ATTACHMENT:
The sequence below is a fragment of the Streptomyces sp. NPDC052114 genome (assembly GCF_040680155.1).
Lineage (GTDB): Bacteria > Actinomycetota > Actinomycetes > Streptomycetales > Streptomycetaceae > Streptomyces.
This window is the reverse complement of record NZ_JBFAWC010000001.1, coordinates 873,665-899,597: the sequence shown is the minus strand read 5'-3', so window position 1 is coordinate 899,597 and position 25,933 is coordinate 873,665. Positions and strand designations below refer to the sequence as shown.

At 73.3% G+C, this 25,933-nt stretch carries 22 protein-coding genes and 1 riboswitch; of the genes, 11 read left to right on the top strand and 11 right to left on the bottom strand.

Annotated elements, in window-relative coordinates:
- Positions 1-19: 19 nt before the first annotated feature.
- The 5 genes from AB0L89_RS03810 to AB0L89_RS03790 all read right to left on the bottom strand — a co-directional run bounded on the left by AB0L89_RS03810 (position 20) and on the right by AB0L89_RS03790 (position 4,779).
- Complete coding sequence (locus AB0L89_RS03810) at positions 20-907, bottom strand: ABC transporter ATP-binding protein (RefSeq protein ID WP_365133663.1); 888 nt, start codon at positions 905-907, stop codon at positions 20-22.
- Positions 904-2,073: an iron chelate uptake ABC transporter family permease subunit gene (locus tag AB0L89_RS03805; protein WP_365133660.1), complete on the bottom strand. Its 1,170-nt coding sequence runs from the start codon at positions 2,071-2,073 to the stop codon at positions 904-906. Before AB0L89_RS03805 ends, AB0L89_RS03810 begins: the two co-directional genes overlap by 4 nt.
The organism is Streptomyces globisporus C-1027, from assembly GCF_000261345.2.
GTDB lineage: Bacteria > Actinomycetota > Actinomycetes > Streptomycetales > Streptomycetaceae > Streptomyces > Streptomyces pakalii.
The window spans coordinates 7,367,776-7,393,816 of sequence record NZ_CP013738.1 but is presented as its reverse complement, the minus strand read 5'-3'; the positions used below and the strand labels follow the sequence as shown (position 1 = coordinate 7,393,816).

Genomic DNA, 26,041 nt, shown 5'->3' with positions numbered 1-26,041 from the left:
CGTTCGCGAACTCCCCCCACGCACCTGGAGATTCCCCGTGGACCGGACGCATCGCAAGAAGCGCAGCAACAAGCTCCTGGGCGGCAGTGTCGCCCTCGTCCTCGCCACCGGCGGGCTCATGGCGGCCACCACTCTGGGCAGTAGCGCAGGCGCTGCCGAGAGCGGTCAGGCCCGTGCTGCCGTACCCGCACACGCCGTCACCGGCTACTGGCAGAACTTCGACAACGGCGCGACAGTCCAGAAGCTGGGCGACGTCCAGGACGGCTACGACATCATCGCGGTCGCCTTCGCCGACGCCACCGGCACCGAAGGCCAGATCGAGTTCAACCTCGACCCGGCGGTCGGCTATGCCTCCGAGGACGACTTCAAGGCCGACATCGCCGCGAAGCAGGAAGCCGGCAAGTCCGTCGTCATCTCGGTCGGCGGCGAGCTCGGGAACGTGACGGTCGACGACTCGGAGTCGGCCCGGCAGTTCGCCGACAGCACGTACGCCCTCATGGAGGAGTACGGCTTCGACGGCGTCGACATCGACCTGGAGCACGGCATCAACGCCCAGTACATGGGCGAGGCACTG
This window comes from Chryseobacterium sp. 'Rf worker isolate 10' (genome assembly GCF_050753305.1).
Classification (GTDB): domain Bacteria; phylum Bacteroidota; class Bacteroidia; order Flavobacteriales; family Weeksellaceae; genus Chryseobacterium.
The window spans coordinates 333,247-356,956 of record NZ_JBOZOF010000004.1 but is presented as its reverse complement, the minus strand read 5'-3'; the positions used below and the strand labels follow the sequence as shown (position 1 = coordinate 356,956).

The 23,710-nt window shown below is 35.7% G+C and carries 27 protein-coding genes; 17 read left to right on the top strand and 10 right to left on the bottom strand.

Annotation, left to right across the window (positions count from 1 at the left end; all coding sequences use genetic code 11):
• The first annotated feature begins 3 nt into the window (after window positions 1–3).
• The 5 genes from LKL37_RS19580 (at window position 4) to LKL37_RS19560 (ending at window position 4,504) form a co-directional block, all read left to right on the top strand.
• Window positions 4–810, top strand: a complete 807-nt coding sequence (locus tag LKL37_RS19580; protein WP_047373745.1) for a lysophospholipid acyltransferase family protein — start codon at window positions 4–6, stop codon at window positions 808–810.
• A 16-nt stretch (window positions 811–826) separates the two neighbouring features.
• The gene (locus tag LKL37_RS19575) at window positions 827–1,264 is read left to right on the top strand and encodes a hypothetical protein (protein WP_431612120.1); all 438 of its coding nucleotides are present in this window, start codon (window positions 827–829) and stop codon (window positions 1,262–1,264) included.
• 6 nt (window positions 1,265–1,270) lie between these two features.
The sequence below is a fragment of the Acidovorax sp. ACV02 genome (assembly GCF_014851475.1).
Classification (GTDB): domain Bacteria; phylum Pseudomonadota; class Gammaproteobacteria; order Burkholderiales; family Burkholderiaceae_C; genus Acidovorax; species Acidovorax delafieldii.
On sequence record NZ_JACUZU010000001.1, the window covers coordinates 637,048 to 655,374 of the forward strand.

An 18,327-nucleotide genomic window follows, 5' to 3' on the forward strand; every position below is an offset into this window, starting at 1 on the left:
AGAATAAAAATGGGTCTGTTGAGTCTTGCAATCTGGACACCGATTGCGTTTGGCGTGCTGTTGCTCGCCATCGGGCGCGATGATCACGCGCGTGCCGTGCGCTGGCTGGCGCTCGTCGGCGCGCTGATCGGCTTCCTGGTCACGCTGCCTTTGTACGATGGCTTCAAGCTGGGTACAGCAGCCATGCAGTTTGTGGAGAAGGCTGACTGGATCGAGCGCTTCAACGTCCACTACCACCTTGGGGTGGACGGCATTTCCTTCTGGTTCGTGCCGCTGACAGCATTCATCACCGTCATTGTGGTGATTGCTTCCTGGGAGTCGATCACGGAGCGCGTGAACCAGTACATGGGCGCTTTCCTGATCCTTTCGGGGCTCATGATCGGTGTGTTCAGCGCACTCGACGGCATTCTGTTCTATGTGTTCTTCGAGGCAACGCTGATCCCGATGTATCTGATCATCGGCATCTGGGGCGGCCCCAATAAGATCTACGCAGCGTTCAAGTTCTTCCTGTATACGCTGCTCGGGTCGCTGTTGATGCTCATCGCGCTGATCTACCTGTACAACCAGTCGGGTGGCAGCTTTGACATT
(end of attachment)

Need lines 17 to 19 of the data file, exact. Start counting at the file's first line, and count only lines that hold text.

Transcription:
The window spans coordinates 333,247-356,956 of record NZ_JBOZOF010000004.1 but is presented as its reverse complement, the minus strand read 5'-3'; the positions used below and the strand labels follow the sequence as shown (position 1 = coordinate 356,956).

The 23,710-nt window shown below is 35.7% G+C and carries 27 protein-coding genes; 17 read left to right on the top strand and 10 right to left on the bottom strand.

Annotation, left to right across the window (positions count from 1 at the left end; all coding sequences use genetic code 11):